Nov 24, 2010

Robert Anton Wilson Excerpt of The Day 7

Robert Anton Wilson was stricken by polio as a youngster. As he reached an older age he began to exhibit signs of Post-Polio Syndrome, a deteriorating disorder of the nervous system which occurs in many polio survivors. This progressed through it's many debilitating and painful stages until his death on January 11, 2007. The following excerpt is RAW's recounting of his reacion to the premature obituary for him printed in 1994.

Cosmic Trigger: Volume 3: My Life After Death


In Which the Author Learns of His Own Death
and We Begin to Look Behind the
Masks of Art and Magick

This is not a normal world.
-- Batman

"Maybe" is a thin reed to hang your whole life on, but it's all we've got.
-- Hannah and Her Sisters

According to reliable sources, I died on February 22, 1994 -- George Washington's birthday. I felt nothing special or shocking at the time, and believed that I still sat at my word processor working on a novel called Bride of Illuminatus. At lunch-time, however, when I checked my voice mail, I found that Tim Leary and a dozen other friends had already called to ask to speak to me, or -- if they still believed in Reliable Sources -- to offer support and condolences to my grieving family. I quickly gathered that news of my tragic end had appeared on Internet, one of the most popular computer networks, in the form of an obituary from the Los Angeles Times:

"Noted science-fiction author Robert Anton Wilson was found dead in his home yesterday, apparently the victim of a heart attack. Mr. Wilson, 63, was discovered by his wife, Arlen.
"Mr Wilson was the author of numerous books....He was noted for his libertarian viewpoints, love of technology and off the wall humor. Mr Wilson is survived by his wife and two children."

This L.A. Times obit originally got on the net via somebody in Cambridge, Mass. I thought immediately of the pranksters at M.I.T. -- the Gremlins of Cyberspace, as somebody called them.

I admired the artistic verisimilitude of the Gremlin who forged that obit. He mis-identified my ouvre. (Only 6 of my 28 books could possibly get classified as science-fiction, and perhaps 3 more as science-faction.) He also, more clumsily, stated my age wrong by one year and the number of my surviving children wrong by one child. Little touches of incompetence and ignorance like that helped create the impression of a real, honest-to-Jesus L.A. Times article -- just as creaking chairs, background coughs, overlapping dialogue, scrupulously "bad" sound quality etc. make the bogus newsreels in Orson Welles's two greatest movies, Citizen Kane and F For Fake, seem "just like the real thing."

The forged L.A. Times obituary may not rank with Welles's most monumental hoaxes -- e.g. his prematurely Deconstructionist "war of the worlds" radio show, where bland music and increasingly ominous newsbreaks thoroughly confused a mass audience about the borderline between "art" and "reality." But the Times forgery, if not of Wellesian heft, certainly contained a Wellesian blend of art and magic: in retrospect, it even reminds me, a little, of the 1923 Surrealist art show, in which the audience first encountered a taxi-cab in the garden -- a cab which had rain falling inside but not outside -- and then confronted a sign telling them gnomically:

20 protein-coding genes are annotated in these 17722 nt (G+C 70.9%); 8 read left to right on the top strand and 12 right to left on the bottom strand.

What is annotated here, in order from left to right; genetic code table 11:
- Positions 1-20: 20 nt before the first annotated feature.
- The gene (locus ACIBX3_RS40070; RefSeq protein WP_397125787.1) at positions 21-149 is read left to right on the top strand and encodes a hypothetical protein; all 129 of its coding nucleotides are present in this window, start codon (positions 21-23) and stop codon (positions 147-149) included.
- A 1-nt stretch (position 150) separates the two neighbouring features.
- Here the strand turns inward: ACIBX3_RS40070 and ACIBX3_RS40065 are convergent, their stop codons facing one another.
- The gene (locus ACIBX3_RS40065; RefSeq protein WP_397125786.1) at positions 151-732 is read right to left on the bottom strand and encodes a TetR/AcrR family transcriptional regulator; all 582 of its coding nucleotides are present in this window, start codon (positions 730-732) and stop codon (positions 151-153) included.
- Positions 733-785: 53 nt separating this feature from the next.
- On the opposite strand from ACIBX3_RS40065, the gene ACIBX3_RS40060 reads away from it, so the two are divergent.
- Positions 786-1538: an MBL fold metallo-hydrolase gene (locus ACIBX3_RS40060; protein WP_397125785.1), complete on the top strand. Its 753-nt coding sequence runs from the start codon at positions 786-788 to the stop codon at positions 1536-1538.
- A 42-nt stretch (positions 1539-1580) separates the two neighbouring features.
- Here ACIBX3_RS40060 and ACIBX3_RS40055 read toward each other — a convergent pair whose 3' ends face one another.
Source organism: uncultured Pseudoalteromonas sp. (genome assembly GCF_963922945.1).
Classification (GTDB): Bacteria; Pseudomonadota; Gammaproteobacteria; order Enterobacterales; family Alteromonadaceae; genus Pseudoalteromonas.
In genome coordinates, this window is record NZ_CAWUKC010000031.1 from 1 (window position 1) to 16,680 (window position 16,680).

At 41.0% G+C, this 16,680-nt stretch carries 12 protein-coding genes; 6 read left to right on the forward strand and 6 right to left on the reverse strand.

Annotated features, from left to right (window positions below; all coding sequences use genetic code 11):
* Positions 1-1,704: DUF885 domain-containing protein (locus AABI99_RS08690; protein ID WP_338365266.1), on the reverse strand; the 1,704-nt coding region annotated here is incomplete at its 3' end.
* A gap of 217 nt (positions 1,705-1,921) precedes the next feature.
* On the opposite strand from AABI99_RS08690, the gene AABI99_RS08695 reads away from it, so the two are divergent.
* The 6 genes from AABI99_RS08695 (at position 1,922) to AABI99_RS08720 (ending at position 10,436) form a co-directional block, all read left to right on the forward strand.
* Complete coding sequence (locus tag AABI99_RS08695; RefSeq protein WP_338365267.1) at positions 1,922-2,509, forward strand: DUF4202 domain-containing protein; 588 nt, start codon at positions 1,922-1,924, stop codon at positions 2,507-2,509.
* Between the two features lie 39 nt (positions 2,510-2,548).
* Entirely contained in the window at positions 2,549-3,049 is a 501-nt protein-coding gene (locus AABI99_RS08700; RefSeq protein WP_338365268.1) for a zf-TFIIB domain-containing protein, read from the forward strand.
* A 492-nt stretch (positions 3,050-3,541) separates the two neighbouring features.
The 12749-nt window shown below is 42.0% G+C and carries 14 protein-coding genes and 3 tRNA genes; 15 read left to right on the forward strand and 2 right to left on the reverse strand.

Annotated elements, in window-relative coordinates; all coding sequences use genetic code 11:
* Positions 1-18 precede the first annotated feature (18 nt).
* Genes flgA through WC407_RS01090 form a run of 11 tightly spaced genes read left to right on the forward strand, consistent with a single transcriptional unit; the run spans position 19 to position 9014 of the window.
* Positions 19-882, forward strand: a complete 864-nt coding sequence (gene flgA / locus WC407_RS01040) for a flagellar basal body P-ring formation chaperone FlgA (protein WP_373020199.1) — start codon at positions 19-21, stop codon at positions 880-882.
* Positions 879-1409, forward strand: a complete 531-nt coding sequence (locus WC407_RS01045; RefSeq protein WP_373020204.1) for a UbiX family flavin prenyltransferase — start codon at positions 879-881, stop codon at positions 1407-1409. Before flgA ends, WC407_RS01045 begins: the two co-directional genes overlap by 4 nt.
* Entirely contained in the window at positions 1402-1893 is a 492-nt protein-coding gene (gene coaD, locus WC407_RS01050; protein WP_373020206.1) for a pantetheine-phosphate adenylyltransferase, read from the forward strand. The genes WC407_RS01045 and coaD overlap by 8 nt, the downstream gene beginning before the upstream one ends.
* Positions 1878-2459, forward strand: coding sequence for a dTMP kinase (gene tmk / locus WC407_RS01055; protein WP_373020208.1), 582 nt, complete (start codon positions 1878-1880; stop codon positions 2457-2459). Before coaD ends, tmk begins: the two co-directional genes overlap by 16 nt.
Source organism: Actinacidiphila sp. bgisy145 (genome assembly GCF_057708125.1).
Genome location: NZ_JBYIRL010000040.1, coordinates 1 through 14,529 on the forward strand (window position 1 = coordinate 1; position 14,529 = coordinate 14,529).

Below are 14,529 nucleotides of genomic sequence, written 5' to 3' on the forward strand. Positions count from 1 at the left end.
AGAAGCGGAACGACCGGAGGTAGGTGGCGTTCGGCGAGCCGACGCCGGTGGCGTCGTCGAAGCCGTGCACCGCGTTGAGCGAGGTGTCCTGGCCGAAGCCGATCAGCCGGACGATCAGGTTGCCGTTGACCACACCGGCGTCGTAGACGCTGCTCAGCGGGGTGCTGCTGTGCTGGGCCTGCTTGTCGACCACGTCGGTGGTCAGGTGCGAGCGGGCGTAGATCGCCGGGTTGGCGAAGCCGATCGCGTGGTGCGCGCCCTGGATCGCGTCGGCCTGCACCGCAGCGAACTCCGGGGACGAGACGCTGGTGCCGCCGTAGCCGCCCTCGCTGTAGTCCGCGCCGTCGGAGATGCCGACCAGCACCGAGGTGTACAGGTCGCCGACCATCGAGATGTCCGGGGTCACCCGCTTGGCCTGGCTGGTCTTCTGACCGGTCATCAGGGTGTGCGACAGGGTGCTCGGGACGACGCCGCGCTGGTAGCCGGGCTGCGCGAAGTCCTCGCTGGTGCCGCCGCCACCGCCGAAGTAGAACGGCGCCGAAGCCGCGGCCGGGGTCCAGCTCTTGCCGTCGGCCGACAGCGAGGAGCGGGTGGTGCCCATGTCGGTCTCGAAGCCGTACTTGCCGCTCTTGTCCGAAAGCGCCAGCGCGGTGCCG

I always think that double dip of guerilla ontology (by Dali and Breton, respectively) carried the baffled audience beyond surrealism into post-modernism, i.e. Total Agnosticism and/or terminal bewilderment. Certainly, art and life, and art and magick, have never gotten clearly disentangled again to the satisfaction of all observers. In this struggle to knock down the Iron Curtain between creativity and "reality," I tend to see the Wellesian men-from-Mars hoax as the second major step after surrealism and, ahem, I sometimes immodestly consider my own works a third step.

But the Gremlin who killed me on February 22 carried the "transformation of mind and all that resembles it" (Breton) one quantum jump further than I ever had. He caused real grief and shock, if not Wellesian mass panic.

One friend told me that the first bulletin he saw, on Compuserve, just quoted the alleged LA obit and then added, "This is as bad as learning that Zappa died. I think I'm going to meditate a bit, in his memory."

Another networker, female, keyboarded in a whole chapter of Ecclesiastes in my memory -- "For everything there is a season, a time for every matter under the sun: a time to be born, a time to die" etc. -- and then added "Now get out there and PARTY LIKE HE'D WANT YOU TO!"

One bulletin from "The House of Apostles of Eris, San Francisco" said that "attempts to contact Robert Anton Wilson have been unsuccessful" -- hmmm? -- but nevertheless reassured all that "RAW is alive and busy with religious works." I think the author of that bulletin intended to sound unconvincing, especially to the initiates of my Classic Novels (Erisian "religious works" consist of mind-fucks or "shocks " in the strict Masonic sense). He or she certainly cast contagious suspicion on the other denials being posted on the nets by various friends who had managed to contact me. Certainly, the conspiracy buffs who have followed my career ever since Iluminatus will not believe a report that includes the suspicious admission that nobody could find me .... Many contributions to the alive-or-dead controversy seemed unsure whether I had died (or hadn't died) in Los Angeles or San Francisco. The funniest one of all claimed I survived, but in Howth (County Dublin, Ireland) -- where I lived during most of the 1980s:

"Contacted at his home in Howth Castle, Wilson said 'The reports of my death have been slightly exaggerated. I can still totter about a bit and even crack a weak joke occasionally.'"

To which some wit, recognizing the Joycean jest, replied: "Shouldn't that be Howth Castle and Environs?"

The Howth legend continued to circulate from one net to another, and soon included the news that I had taken over management of the Committee for Surrealist Investigation of Claims of the Normal (CSICON) after the death of its founder, Prof. Timothy F.X. Finnegan, of Trinity College, Dublin, and that CSICON still offers $100,000 to any "normalist" who can produce "a perfectly normal person, place or thing -- or even an ordinary sunset. Or an average day."